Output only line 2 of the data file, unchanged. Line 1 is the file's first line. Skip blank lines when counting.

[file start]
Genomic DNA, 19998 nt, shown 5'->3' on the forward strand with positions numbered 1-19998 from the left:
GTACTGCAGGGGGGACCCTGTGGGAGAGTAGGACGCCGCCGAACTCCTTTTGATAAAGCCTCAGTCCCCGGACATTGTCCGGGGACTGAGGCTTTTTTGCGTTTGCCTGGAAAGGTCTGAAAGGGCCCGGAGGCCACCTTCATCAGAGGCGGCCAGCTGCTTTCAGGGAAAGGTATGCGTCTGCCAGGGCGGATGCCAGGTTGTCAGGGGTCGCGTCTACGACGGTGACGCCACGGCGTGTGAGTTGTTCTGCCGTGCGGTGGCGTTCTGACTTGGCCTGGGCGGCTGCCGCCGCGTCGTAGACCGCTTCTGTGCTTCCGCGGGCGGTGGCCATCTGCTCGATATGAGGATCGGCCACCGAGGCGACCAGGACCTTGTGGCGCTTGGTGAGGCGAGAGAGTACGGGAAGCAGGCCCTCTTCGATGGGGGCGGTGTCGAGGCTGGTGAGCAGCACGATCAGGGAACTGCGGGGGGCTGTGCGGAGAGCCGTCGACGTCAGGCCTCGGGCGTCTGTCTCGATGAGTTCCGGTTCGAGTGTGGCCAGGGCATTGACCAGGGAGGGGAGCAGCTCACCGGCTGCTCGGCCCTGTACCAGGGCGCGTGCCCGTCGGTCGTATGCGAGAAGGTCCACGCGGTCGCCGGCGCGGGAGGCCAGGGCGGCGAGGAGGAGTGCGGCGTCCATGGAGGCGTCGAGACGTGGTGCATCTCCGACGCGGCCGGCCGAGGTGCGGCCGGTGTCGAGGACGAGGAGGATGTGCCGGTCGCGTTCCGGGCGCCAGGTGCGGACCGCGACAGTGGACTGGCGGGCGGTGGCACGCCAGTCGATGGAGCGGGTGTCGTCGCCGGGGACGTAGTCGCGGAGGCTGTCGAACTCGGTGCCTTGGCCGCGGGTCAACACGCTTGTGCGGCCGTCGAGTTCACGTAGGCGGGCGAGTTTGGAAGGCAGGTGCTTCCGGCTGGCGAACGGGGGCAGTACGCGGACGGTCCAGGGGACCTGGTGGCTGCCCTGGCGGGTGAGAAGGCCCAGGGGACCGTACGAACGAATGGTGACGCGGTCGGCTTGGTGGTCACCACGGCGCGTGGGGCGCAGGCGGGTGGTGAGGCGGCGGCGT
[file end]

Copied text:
GTACTGCAGGGGGGACCCTGTGGGAGAGTAGGACGCCGCCGAACTCCTTTTGATAAAGCCTCAGTCCCCGGACATTGTCCGGGGACTGAGGCTTTTTTGCGTTTGCCTGGAAAGGTCTGAAAGGGCCCGGAGGCCACCTTCATCAGAGGCGGCCAGCTGCTTTCAGGGAAAGGTATGCGTCTGCCAGGGCGGATGCCAGGTTGTCAGGGGTCGCGTCTACGACGGTGACGCCACGGCGTGTGAGTTGTTCTGCCGTGCGGTGGCGTTCTGACTTGGCCTGGGCGGCTGCCGCCGCGTCGTAGACCGCTTCTGTGCTTCCGCGGGCGGTGGCCATCTGCTCGATATGAGGATCGGCCACCGAGGCGACCAGGACCTTGTGGCGCTTGGTGAGGCGAGAGAGTACGGGAAGCAGGCCCTCTTCGATGGGGGCGGTGTCGAGGCTGGTGAGCAGCACGATCAGGGAACTGCGGGGGGCTGTGCGGAGAGCCGTCGACGTCAGGCCTCGGGCGTCTGTCTCGATGAGTTCCGGTTCGAGTGTGGCCAGGGCATTGACCAGGGAGGGGAGCAGCTCACCGGCTGCTCGGCCCTGTACCAGGGCGCGTGCCCGTCGGTCGTATGCGAGAAGGTCCACGCGGTCGCCGGCGCGGGAGGCCAGGGCGGCGAGGAGGAGTGCGGCGTCCATGGAGGCGTCGAGACGTGGTGCATCTCCGACGCGGCCGGCCGAGGTGCGGCCGGTGTCGAGGACGAGGAGGATGTGCCGGTCGCGTTCCGGGCGCCAGGTGCGGACCGCGACAGTGGACTGGCGGGCGGTGGCACGCCAGTCGATGGAGCGGGTGTCGTCGCCGGGGACGTAGTCGCGGAGGCTGTCGAACTCGGTGCCTTGGCCGCGGGTCAACACGCTTGTGCGGCCGTCGAGTTCACGTAGGCGGGCGAGTTTGGAAGGCAGGTGCTTCCGGCTGGCGAACGGGGGCAGTACGCGGACGGTCCAGGGGACCTGGTGGCTGCCCTGGCGGGTGAGAAGGCCCAGGGGACCGTACGAACGAATGGTGACGCGGTCGGCTTGGTGGTCACCACGGCGCGTGGGGCGCAGGCGGGTGGTGAGGCGGCGGCGT